The first position, which is closest to you, is the off position. The second position causes the dashboard instruments to activate. The final position starts your engine.
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The accelerator
far-right pedal located on the floor under the steering wheel. This pedal controls the amount of gas being fed to the engine, which determines the speed of the vehicle.
brake pedal
ocated on the floor to the left of the accelerator. When pressed, it applies the brakes, causing the vehicle to slow down and/or stop.
The parking (or hand) brake uses a cable directly connected to the brake mechanism to bring the car to a stop if the regular hydraulic or air brake system fail
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gearshift
a lever protruding from the right side of the steering column,changes gears to maintain proper speed. It immobilizes the power train when parked.
clutch pedal
found only in cars with manual transmission. The clutch pedal is located on the floor to the left of the brake pedal. When pressed, it disengages the clutch which eliminates the transmission of power from the engine to the transmission. When released, it smoothly applies power through to the transmission.
rear view and side mirrors. Make sure your mirrors are properly adjusted before driving.
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The rear view mirror is located at the top center of your windshield
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The side mirrors are located on the car door exterior of your vehicle
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Lights
allow you to see your surroundings, give others a way to see you, and indicate to other road users your next move.
Low-beams must be turned on when it gets dark or in any moment of low visibility due to bad weather.
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High-beams are also located at the front of your vehicle and have a higher luminosity for greater distance. High-beams are to be used when visibility is low you must not use high-beams in fog
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turn signal lights
green arrows pointing in the direction of the intended turn.
On most cars, the turn signal lever is located to the left of the steering wheel. Shifting the lever up indicates a right turn and shifting it down indicates a left turn.
hazard lights
warn other drivers of an emergency situation you may be encountering.
Engine Oil Level Dipstick
Determine the amount of motor oil in your car by checking the oil level at the bottom of the dipstick. In older engines, the oil level may need to be checked every few hundred miles.
Engine Oil Filler Cap
Remove this cap when you need to change your car's motor oil. You should change your motor oil every three months or 3,000 miles,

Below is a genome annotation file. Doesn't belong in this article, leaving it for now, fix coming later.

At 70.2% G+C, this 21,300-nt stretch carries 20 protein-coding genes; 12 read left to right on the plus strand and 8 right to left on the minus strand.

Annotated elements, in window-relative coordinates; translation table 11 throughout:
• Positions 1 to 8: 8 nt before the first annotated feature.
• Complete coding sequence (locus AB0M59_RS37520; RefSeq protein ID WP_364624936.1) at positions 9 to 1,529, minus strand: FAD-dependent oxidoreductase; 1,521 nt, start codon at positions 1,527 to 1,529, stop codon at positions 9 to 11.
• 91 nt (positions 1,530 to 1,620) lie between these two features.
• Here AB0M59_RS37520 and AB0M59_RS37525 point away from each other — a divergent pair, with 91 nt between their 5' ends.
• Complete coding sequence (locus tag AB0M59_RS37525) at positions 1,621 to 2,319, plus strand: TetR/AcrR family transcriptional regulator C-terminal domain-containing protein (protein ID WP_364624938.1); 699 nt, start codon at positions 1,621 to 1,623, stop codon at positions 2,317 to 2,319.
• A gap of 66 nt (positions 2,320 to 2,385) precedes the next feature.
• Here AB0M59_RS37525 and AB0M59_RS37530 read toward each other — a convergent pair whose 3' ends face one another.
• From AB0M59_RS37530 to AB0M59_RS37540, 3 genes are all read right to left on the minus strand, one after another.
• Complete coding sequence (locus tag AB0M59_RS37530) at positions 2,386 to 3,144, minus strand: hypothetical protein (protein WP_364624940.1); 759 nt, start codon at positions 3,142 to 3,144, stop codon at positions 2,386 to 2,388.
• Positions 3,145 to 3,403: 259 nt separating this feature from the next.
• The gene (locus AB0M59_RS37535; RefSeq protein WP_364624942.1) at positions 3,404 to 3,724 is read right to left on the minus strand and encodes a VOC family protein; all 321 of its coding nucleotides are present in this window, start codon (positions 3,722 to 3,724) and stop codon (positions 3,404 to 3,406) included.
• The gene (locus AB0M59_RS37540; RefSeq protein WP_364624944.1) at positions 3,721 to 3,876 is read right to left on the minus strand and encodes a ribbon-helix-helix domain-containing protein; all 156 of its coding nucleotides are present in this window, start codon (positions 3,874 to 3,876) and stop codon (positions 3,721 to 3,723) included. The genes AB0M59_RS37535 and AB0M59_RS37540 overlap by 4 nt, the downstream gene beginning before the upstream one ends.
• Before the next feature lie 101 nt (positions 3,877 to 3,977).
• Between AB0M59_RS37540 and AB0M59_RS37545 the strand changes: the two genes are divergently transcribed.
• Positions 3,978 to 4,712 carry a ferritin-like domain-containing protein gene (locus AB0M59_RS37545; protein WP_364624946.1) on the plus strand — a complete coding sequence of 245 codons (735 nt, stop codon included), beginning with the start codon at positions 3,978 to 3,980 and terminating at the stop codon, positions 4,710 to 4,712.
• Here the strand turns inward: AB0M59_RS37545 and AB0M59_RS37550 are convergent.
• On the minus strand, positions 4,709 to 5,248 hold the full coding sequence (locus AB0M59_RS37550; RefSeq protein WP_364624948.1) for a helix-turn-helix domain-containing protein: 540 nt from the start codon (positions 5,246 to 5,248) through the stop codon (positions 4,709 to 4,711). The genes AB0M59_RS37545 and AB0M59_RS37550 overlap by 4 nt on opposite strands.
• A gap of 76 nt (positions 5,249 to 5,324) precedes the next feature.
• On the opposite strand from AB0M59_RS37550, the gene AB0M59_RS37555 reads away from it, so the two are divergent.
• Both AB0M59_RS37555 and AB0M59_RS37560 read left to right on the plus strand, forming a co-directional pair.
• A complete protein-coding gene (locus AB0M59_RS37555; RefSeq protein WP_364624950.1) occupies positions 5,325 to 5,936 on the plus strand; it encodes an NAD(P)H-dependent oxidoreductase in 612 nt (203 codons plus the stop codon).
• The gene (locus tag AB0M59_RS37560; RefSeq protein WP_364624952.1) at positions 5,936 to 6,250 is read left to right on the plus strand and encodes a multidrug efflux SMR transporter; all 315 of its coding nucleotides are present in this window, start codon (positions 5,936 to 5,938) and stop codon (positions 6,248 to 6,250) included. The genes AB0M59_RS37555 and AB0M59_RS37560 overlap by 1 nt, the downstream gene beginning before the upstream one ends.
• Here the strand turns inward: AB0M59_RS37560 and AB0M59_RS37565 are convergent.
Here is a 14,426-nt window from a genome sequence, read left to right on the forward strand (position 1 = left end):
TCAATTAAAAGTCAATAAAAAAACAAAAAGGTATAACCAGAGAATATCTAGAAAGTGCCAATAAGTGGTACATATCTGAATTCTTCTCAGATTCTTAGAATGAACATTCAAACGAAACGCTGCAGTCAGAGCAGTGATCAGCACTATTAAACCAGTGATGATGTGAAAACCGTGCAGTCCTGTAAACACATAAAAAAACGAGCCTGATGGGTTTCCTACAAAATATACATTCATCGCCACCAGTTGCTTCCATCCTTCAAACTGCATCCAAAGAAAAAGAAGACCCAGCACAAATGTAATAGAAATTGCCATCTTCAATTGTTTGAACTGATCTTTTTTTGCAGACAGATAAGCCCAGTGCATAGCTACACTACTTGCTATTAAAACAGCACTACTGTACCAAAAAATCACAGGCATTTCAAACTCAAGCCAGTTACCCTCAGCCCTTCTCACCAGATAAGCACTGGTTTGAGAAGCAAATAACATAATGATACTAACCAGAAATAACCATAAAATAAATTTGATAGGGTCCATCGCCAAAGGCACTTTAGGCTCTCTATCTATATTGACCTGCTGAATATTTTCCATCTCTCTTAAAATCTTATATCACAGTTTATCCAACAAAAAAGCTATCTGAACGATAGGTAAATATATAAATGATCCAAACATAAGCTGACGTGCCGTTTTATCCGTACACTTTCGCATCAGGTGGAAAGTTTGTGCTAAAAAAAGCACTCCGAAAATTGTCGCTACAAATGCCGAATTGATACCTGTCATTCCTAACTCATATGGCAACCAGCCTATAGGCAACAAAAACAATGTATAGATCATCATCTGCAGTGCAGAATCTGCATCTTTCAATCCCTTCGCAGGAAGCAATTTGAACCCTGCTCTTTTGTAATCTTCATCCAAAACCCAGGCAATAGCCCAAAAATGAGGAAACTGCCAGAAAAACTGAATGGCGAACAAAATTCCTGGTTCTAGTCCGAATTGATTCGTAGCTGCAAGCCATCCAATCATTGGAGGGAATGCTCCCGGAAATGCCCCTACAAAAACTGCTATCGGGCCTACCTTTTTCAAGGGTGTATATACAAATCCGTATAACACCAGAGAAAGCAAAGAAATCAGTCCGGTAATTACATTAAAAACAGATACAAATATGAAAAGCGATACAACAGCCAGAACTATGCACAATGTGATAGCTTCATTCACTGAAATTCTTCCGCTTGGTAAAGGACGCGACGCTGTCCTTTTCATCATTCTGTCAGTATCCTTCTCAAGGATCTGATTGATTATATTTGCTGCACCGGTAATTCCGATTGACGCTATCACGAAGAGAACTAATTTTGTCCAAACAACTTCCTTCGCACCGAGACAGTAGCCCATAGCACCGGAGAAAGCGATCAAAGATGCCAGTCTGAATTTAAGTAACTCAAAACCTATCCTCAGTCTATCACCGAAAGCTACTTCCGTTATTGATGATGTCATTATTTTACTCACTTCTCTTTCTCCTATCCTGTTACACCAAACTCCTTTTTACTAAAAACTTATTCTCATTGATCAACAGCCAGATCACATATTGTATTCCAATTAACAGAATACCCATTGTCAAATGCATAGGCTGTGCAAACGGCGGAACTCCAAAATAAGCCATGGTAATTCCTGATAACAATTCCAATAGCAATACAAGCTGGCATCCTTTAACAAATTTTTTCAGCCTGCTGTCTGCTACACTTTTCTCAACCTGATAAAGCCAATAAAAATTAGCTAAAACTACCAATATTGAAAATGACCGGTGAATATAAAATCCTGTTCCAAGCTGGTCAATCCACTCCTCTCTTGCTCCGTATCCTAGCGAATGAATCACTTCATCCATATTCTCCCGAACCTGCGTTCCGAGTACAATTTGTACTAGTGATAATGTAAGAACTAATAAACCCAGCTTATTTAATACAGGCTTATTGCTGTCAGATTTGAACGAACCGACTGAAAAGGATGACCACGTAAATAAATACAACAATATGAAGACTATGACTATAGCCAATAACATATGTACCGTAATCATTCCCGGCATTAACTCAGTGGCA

Battery
The battery powers important electrical systems in your car and is essential for reliable starting, especially in cold weather.
Windshield Washer Fluid Tank
Make sure you have enough wiper fluid so that you can clean dust and grime from your windshield.
Engine Coolant Reserve Tank
Check the coolant reservoir to make sure there is enough coolant to keep your car from overheating. The coolant level should be between the lines marked Full and Low when the engine is cold.
Radiator Cap
In many cars, you can access the radiator directly to check the level of coolant in the radiator and flush it when necessary
Brake Fluid Reservoir
Brake fluid ensures you can stop your car when necessary. When you need to replace the brake fluid, be sure to use only the kind specified by the car's manufacturer.
There are of three main types of side air bags: chest, head, and head/chest combination. Side air bags are designed to protect your head and/or chest in a severe side-impact collision. Unlike frontal air bags, some of the side curtain air bags may stay inflated for several seconds during a collision to provide additional protection in case your car rolls over.
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head restraints
he top of the seats which protect your neck and head in case of a collision
Antilock Braking System
keeps your base brakes—whether drum or disc—from locking up. In vehicles not equipped with ABS, the driver can manually pump the brakes to prevent wheel lockup. In vehicles equipped with ABS, the driver's foot remains firmly on the brake pedal, allowing the system to automatically pump the brakes.you'll stop faster, and you'll be able to steer while you stop.